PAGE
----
Like so many other people with 14 cats, two dogs, and one ant left over from a beleaguered ant farm ….
On second thought: Paula Poundstone is not like so many other people.
Far from it. But that’s precisely why the comedian remains so popular.
Poundstone rose to fame in the 1990s and managed to ride the unpredictable roller coaster ride of success pretty well, braving career ups and downs along the way. Recently, thanks to a stellar double-live CD (North By Northwest: Paula Poundstone Live!) that debuted at No. 1 on Amazon’s “Hot New Releases” in 2016 and a recent bestselling book, The Totally Unscientific Study of The Search For Happiness, the Cable ACE Award winner (Best Stand-up Comedy Special) has been experiencing a midlife career surge.
On the eve of her show at McCallum Theatre Nov. 5, the comedian shares the joys and the oddities of her comic life with Palm Springs Life.
PSL: You’ve been in the business for more than 20 years.
Paula Poundstone: I try hard to make sure everyone in the crowd can have a good time. I have also spent years trying to be more and more myself on stage, which, I think, makes other people feel like they can be themselves. When I was young, what I came to be familiar with was sketch comedy and to this day, I worship Lily Tomlin and she’s only amassed more and more talent as she’s gone along. Later, it was Carol Burnett.
PSL: Did you ever think your life would take the course it took in comedy?
PP: The word comedian was used in reference to me when I was very little and it was the biggest word I ever knew.
PSL: So, you knew then?
PP: Not exactly. I grew up in a small town in Massachusetts and my parents had the Bill Cosby albums.
Paula Poundstone: “I may have always saw myself being a comic, but it was only serendipity that made it that I actually became one.”
PSL: Albums! Lovely.
PP: I would sit in a chair as a child and when the album was done playing, I would flip it and listen to the other half. It was only as an adult that I began to hear the ambient sound of what was on the Cosby albums — you could hear glasses tinkling a little bit, and I said to myself, “Oh, they recorded this in a nightclub.” As a kid, it didn’t occur to me that he had this job going from place to place telling jokes.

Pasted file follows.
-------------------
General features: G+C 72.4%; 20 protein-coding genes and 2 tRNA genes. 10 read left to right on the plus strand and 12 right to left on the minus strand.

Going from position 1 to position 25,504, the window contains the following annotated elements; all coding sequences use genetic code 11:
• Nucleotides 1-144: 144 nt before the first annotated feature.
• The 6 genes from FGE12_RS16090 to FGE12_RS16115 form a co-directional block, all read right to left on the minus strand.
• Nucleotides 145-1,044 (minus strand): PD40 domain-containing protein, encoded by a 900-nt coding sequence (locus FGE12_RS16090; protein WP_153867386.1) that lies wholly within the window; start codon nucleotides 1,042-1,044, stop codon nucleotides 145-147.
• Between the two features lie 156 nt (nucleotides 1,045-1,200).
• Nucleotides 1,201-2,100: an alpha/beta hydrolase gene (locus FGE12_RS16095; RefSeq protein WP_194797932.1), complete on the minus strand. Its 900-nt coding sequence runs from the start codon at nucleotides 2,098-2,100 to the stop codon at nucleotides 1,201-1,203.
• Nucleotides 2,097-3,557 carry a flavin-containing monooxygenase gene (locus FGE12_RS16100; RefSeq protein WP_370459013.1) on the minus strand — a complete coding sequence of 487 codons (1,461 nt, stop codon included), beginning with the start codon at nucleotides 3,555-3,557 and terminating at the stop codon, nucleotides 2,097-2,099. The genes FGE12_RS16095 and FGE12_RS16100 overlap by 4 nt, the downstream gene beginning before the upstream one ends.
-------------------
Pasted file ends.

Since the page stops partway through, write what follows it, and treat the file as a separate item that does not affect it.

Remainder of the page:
PSL: Did that give you ideas?
PP: Well, at that time, there were only three channels on TV and stand-up comedy was mostly a late-night affair on “The Tonight Show,” and my parents didn’t enjoy my company enough to have me up with them. I had no idea the path I would use to get there.
PSL: When did it hit you?
PP: I was bussing tables in Boston, Mass., and one night, I went with friends to this place called Ding Ho in Cambridge. There was a flyer on the wall about a comedy show every Friday night. So I went back and I was in a fever when I saw it. And the rest, as they say, is comedy history. [Laughs] But you know, I may have always saw myself being a comic, but it was only serendipity that made it that I actually became one. I wouldn’t have gone to New York. I wouldn’t have had the wherewithal. It wouldn’t have occurred to me to go.
PSL: So, what’s it like being up there on stage?
PP: I don’t know if I have words for it but it’s probably the most comfortable place in the world for me. And I know how this sounds from a mental health standpoint — second only to Oedipus sleeping with his mother — but … the audience is really my best friend.
PSL: I hear that you have 14 cats.
PP: I do. And German Shepherds. But 14 cats is not a good idea — at all. I can’t tell you how many times I have tripped over these mother f-ing cats. And I’m always in a hurry. I walk through my house with great purpose. I never stroll. I am always walking quickly. I don’t know why cats aren’t smart enough to figure out, “Hey, that big one over there — stay away from her.” After a while, wouldn’t even a cat figure out: Don’t walk in front of me?
PSL: One would think. OK. Confession time. What is your most significant source of comedic material? Your own life? Current headlines? Roadblocking cats?
PP: Well, I probably get most of my material from my own life, but my own life includes trying to pay attention to current events, without coming apart at the seams and …. being a chairwoman to 14 cats.
Paula Poundstone, 7 p.m. Nov. 5 at McCallum Theatre, 73000 Fred Waring Drive in Palm Desert. For tickets ($22 to $47) call 760-340-2787 or visit mccallumtheatre.com. Keep track of Paula Poundstone at paulapoundstone.com.